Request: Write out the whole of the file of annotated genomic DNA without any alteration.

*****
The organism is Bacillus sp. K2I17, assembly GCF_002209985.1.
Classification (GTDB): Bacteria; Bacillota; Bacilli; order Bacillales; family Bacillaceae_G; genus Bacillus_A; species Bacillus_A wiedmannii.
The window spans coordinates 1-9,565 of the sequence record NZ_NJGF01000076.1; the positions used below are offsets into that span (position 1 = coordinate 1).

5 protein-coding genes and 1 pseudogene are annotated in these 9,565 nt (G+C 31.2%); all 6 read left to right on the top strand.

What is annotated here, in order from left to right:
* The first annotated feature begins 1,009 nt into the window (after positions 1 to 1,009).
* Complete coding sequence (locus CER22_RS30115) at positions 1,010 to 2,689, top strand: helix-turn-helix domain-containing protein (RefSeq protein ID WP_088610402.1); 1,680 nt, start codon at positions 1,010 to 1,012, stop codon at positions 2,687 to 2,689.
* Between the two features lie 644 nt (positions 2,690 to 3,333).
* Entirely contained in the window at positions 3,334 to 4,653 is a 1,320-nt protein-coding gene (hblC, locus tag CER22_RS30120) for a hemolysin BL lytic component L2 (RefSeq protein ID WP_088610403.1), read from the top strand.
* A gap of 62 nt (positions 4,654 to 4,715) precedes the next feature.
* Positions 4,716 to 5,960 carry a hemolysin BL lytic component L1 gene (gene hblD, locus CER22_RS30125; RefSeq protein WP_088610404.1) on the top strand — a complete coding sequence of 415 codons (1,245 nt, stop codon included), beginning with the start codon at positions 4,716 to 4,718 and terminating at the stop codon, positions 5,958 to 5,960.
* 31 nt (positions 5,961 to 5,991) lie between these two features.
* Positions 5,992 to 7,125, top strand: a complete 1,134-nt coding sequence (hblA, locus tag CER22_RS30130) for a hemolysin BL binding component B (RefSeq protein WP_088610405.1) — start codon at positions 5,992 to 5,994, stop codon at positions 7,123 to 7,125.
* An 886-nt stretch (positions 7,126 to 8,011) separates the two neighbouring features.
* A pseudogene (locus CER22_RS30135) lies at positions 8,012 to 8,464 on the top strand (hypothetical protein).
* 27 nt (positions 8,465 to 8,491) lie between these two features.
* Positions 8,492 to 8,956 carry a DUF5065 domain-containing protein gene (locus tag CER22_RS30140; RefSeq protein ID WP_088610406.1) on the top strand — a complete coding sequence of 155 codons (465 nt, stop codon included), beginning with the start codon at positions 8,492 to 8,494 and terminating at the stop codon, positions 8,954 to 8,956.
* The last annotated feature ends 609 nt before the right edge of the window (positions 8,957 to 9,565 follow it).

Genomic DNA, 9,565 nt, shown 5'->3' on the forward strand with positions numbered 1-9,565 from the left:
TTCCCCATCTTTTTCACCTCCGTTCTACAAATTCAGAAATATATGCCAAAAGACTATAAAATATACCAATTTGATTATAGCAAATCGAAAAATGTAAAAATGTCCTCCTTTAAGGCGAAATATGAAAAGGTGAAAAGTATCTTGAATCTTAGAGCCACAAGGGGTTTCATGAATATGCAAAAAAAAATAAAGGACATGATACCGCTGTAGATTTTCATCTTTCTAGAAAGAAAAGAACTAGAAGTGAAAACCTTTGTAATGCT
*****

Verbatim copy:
The organism is Bacillus sp. K2I17, assembly GCF_002209985.1.
Classification (GTDB): Bacteria; Bacillota; Bacilli; order Bacillales; family Bacillaceae_G; genus Bacillus_A; species Bacillus_A wiedmannii.
The window spans coordinates 1-9,565 of the sequence record NZ_NJGF01000076.1; the positions used below are offsets into that span (position 1 = coordinate 1).

5 protein-coding genes and 1 pseudogene are annotated in these 9,565 nt (G+C 31.2%); all 6 read left to right on the top strand.

What is annotated here, in order from left to right:
* The first annotated feature begins 1,009 nt into the window (after positions 1 to 1,009).
* Complete coding sequence (locus CER22_RS30115) at positions 1,010 to 2,689, top strand: helix-turn-helix domain-containing protein (RefSeq protein ID WP_088610402.1); 1,680 nt, start codon at positions 1,010 to 1,012, stop codon at positions 2,687 to 2,689.
* Between the two features lie 644 nt (positions 2,690 to 3,333).
* Entirely contained in the window at positions 3,334 to 4,653 is a 1,320-nt protein-coding gene (hblC, locus tag CER22_RS30120) for a hemolysin BL lytic component L2 (RefSeq protein ID WP_088610403.1), read from the top strand.
* A gap of 62 nt (positions 4,654 to 4,715) precedes the next feature.
* Positions 4,716 to 5,960 carry a hemolysin BL lytic component L1 gene (gene hblD, locus CER22_RS30125; RefSeq protein WP_088610404.1) on the top strand — a complete coding sequence of 415 codons (1,245 nt, stop codon included), beginning with the start codon at positions 4,716 to 4,718 and terminating at the stop codon, positions 5,958 to 5,960.
* 31 nt (positions 5,961 to 5,991) lie between these two features.
* Positions 5,992 to 7,125, top strand: a complete 1,134-nt coding sequence (hblA, locus tag CER22_RS30130) for a hemolysin BL binding component B (RefSeq protein WP_088610405.1) — start codon at positions 5,992 to 5,994, stop codon at positions 7,123 to 7,125.
* An 886-nt stretch (positions 7,126 to 8,011) separates the two neighbouring features.
* A pseudogene (locus CER22_RS30135) lies at positions 8,012 to 8,464 on the top strand (hypothetical protein).
* 27 nt (positions 8,465 to 8,491) lie between these two features.
* Positions 8,492 to 8,956 carry a DUF5065 domain-containing protein gene (locus tag CER22_RS30140; RefSeq protein ID WP_088610406.1) on the top strand — a complete coding sequence of 155 codons (465 nt, stop codon included), beginning with the start codon at positions 8,492 to 8,494 and terminating at the stop codon, positions 8,954 to 8,956.
* The last annotated feature ends 609 nt before the right edge of the window (positions 8,957 to 9,565 follow it).

Genomic DNA, 9,565 nt, shown 5'->3' on the forward strand with positions numbered 1-9,565 from the left:
TTCCCCATCTTTTTCACCTCCGTTCTACAAATTCAGAAATATATGCCAAAAGACTATAAAATATACCAATTTGATTATAGCAAATCGAAAAATGTAAAAATGTCCTCCTTTAAGGCGAAATATGAAAAGGTGAAAAGTATCTTGAATCTTAGAGCCACAAGGGGTTTCATGAATATGCAAAAAAAAATAAAGGACATGATACCGCTGTAGATTTTCATCTTTCTAGAAAGAAAAGAACTAGAAGTGAAAACCTTTGTAATGCT